By the time Walter was mobilizing his area managers over the speakerphone in mid-March, Vazquez had stocked the warehouse, a squat white and blue building at 120 Ashford Street, with box loads of the hospital-grade disinfectant Oxivir TB, hand sanitizer, soap, and roll upon roll of paper towels and toilet paper. “I try to be prepared for anything,” Vazquez says. “My goal is as long as we don’t have any sick students, I can say I did my job.”
Over the years, Vazquez has cultivated relationships with key suppliers, like Simplex Janitorial Supplies, which serves campuses across New England. “Carlos is tough,” says Alan Brown, who founded Simplex with his brother 40 years ago. “Carlos gets what BU needs.”
Like the green gun.
Officially, it’s the Victory Innovations battery-operated electrostatic spray gun. Brown first showed the prototype, with its astonishing disinfecting capability, to Vazquez four years ago.
“We couldn’t believe it,” Brown says. “It sprays a mist that covers everything, it adheres to every surface, it clings like it’s a dust magnet.” Vazquez took the prototype back to BU and began using it.
Now, in the midst of the pandemic, the CEOs of major airlines are showing off their green guns. Having acquired half a dozen of them toward the end of 2019, Vazquez bought another 20 green guns, at $400 apiece, and distributed them among the area managers weeks ago. You can’t find a green gun to buy anywhere now, according to Brown.
“This is the job”
Inside the high-rise StuVi I dorm at 10 Buick Street, Area one manager Mario Moura is watching as Joe Botelho, a member of his custodial staff, uses one of the green guns to spray the elevators, door handles, railings, and couches in the lobby lounge with Oxivir TB. “We spray the elevator buttons seven, eight times a day,” Moura says.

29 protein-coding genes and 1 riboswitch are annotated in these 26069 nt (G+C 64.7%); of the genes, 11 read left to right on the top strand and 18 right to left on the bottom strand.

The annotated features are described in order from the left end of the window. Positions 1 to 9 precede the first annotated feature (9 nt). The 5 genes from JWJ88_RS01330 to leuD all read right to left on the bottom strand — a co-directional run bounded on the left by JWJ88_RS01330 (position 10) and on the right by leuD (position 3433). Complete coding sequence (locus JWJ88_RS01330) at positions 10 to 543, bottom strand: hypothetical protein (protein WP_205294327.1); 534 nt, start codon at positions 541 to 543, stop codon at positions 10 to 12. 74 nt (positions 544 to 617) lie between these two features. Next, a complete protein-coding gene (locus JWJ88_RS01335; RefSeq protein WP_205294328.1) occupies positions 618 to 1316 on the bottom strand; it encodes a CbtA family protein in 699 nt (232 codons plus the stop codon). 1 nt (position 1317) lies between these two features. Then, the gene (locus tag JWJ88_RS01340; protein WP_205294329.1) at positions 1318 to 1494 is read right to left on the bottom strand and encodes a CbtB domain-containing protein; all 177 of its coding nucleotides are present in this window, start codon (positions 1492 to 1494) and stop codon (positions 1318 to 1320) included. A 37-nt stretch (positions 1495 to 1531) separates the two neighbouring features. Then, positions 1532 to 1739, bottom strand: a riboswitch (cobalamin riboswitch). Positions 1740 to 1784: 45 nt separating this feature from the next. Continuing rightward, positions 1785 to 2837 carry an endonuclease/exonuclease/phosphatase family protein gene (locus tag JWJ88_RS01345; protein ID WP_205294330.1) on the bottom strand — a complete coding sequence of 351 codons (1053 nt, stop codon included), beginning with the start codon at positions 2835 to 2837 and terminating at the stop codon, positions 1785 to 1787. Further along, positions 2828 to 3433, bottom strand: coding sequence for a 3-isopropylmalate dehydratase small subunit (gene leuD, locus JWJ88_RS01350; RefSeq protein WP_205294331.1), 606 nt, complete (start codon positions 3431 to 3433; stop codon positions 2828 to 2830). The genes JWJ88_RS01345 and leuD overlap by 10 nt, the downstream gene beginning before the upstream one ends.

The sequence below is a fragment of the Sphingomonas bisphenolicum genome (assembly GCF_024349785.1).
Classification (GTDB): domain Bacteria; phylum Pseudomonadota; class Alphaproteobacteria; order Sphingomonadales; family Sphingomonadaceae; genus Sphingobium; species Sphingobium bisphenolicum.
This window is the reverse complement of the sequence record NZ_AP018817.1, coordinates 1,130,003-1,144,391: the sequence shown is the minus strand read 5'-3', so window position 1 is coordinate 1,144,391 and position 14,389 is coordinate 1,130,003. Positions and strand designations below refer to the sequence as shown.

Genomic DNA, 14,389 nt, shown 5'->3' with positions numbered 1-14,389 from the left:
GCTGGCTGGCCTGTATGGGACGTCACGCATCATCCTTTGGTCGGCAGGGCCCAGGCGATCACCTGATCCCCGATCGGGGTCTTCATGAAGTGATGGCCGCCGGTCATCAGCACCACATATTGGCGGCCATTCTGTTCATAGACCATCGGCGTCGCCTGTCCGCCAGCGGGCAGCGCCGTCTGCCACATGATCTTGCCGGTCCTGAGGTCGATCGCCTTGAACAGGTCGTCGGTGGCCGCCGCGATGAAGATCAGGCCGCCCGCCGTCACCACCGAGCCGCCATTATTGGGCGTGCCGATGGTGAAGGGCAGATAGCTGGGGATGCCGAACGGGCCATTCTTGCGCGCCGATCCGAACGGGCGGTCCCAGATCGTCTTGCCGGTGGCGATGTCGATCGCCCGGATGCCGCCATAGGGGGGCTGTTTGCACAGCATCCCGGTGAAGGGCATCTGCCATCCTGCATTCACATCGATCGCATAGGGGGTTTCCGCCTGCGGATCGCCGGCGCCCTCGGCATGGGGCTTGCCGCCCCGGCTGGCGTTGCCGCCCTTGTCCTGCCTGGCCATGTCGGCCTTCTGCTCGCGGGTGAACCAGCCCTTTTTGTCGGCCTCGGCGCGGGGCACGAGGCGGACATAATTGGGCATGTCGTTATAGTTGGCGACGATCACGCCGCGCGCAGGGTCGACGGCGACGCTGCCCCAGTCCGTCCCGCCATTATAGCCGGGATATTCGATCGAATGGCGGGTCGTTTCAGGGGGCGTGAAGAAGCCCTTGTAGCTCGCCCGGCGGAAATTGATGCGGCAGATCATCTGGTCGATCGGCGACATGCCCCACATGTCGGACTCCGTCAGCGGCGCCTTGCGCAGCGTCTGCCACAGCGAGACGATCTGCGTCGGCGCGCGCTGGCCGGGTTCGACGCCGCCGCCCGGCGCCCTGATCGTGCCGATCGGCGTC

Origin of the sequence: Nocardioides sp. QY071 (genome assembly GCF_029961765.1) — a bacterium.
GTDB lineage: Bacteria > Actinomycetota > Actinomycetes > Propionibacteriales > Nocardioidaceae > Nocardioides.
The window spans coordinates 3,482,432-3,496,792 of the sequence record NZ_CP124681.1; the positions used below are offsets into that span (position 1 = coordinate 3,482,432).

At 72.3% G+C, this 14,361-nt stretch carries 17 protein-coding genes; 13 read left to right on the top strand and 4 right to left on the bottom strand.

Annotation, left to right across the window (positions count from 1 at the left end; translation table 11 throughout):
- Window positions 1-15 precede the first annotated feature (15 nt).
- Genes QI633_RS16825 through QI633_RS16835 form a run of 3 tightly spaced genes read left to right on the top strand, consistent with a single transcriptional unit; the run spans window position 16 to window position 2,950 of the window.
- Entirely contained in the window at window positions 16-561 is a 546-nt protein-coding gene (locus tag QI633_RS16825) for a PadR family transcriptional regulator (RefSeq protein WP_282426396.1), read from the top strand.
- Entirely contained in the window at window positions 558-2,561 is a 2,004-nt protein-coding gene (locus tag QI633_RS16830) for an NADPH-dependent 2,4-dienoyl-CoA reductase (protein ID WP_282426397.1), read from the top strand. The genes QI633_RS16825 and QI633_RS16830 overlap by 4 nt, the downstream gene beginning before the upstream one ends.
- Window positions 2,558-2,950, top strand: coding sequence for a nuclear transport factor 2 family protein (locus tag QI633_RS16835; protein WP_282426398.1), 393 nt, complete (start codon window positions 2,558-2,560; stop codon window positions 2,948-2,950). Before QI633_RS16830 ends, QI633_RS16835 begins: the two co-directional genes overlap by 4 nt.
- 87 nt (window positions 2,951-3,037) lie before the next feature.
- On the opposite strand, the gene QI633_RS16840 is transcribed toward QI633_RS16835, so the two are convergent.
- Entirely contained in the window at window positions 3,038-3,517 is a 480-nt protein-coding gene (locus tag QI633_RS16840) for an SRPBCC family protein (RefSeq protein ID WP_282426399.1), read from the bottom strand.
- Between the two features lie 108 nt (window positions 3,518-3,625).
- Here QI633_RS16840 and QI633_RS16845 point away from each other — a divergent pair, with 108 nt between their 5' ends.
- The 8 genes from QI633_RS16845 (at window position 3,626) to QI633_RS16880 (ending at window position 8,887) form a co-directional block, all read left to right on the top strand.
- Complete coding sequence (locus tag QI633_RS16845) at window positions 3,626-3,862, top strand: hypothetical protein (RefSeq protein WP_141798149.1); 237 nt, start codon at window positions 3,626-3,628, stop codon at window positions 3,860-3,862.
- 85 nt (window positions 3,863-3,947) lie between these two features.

But not all their weapons are high-tech. Those last few drops of Purell you wish you could get out of the bottle? Lead storekeeper Fernando Braga figured out how to drain them into a new plastic sealed container, rigging up a hose and valve so he could refill empty pump dispensers and spray bottles with Purell. “This greatly increases the availability of Purell on campus,” says Walter.
While Botelho is firing the green gun in the dorm lobby, coworkers Evette Galvao and Grace Araujo are wiping down surfaces and cracking jokes about the green gun.
“I have bills to pay,” says Galvao. And “I love to clean,” she says. “When I finish here, I go to my other job. I clean an elementary school.”
“She’s a workaholic,” Moura says, teasing Galvao.
They all wear disposable gloves. “We change gloves several times a day,” says Araujo. “Some people put sanitizer on top of their gloves.”
“We wash our hands all the time,” Moura says.
And yet the job has risks, especially now.
BU has strict safety protocols in place to protect its workers, Daley says, and if there is a known case of COVID-19, an outside biohazard team is called in to perform a thorough decontamination. A list of such spaces gets distributed to the managers so they can avoid accidentally sending workers into harm’s way.